Child neuropsychiatry encompasses childhood and adolescent psychiatric syndromes of neurobiological origins. It is an evolving discipline without consensus on its exact boundary. Given the inconsistencies, we provide a historical perspective through which different conceptualisations of child neuropsychiatry can be understood and reconciled within the coherent whole. Four specific contrasting conditions are selected in this chapter to illustrate some key principles: attention deficit/hyperactivity disorder (ADHD) as ‘a diffuse brain disorder’; childhood cranial tumours as ‘a localised brain disorder’; fetal alcohol spectrum disorders (FASD) as ‘a disorder of a specific cause’ represented by toxin exposure; and epilepsy as ‘a disorder of complex aetiology’. ADHD and cranial tumour represent the extremes of the polar divide between ‘a childhood neuropsychiatric disorder’ and the ‘the neuropsychiatric manifestation of a childhood neurological disorder’. In contrast, FASD and epilepsy illustrate how specific and complex aetiology can both present with a wide spectrum of psychiatric disorders. Atypical presentations of psychiatric symptoms, idiosyncratic treatment response and ‘diagnostic overshadowing’ are also considered. We emphasize that child neuropsychiatric conditions are not fixed entities, despite they conform to diagnostic criteria stipulated by authoritative taxonomic systems. Rather, they are the results of the dynamic interplay between environmental factors, developmental maturity, mitigating factors, aberrant neural networks and innate disease liability. Our goal is to equip our readers with a more critical approach for further reading and research.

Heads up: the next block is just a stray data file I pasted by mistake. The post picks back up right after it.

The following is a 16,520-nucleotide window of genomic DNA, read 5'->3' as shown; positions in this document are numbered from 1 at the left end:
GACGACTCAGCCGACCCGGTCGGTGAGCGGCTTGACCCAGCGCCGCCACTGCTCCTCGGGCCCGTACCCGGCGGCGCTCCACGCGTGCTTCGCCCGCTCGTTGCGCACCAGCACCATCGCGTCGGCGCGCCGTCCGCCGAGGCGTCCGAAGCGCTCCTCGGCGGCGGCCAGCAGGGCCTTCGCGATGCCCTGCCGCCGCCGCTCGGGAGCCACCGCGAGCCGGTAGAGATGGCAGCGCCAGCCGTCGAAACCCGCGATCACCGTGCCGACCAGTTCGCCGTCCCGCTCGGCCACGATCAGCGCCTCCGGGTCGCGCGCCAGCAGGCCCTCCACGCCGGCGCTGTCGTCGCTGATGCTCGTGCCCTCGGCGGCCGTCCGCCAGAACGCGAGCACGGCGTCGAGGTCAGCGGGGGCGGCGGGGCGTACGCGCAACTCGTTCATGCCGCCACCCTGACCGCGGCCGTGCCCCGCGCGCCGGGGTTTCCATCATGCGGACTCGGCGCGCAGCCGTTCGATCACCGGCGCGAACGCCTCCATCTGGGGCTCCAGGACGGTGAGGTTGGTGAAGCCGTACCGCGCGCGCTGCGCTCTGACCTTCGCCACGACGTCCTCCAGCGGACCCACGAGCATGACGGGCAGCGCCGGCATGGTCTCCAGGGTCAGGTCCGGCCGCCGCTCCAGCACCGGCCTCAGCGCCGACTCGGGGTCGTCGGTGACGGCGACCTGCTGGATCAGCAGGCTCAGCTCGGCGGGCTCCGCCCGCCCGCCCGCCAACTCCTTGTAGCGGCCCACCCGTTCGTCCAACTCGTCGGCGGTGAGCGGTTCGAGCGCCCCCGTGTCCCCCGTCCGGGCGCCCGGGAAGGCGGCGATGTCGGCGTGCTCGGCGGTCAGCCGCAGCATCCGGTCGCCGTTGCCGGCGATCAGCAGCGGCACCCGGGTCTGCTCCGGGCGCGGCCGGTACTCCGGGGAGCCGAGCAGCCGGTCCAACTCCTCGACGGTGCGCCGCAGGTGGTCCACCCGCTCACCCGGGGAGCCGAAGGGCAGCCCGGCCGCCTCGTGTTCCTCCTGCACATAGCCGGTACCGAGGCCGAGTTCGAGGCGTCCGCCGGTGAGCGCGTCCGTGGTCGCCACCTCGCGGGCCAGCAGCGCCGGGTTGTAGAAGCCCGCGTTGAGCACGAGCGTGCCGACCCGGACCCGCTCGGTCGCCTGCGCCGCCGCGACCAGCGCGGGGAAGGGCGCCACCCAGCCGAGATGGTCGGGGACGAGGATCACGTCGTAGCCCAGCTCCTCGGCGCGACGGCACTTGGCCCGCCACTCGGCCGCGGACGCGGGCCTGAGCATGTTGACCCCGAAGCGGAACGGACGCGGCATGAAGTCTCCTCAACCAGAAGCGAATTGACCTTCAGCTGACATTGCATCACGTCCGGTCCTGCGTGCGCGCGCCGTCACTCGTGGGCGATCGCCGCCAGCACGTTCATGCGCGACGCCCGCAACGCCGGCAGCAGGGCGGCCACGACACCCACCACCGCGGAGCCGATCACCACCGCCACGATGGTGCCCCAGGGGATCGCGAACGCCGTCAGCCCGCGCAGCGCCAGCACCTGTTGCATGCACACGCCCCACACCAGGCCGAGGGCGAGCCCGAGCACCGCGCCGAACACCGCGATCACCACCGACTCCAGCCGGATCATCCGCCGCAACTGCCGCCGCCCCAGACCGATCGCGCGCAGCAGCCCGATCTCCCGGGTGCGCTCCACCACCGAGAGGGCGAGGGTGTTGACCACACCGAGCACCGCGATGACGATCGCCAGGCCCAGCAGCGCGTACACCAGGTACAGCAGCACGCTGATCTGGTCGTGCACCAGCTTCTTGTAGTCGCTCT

|Title of host publication||Oxford Textbook of Neuropsychiatry|
|Editors||Mayur Bodani, Rafey Faruqui, Niruj Agrawal|
|Place of Publication||UK|
|Publisher||Oxford University Press|
|Publication status||Published - 2020|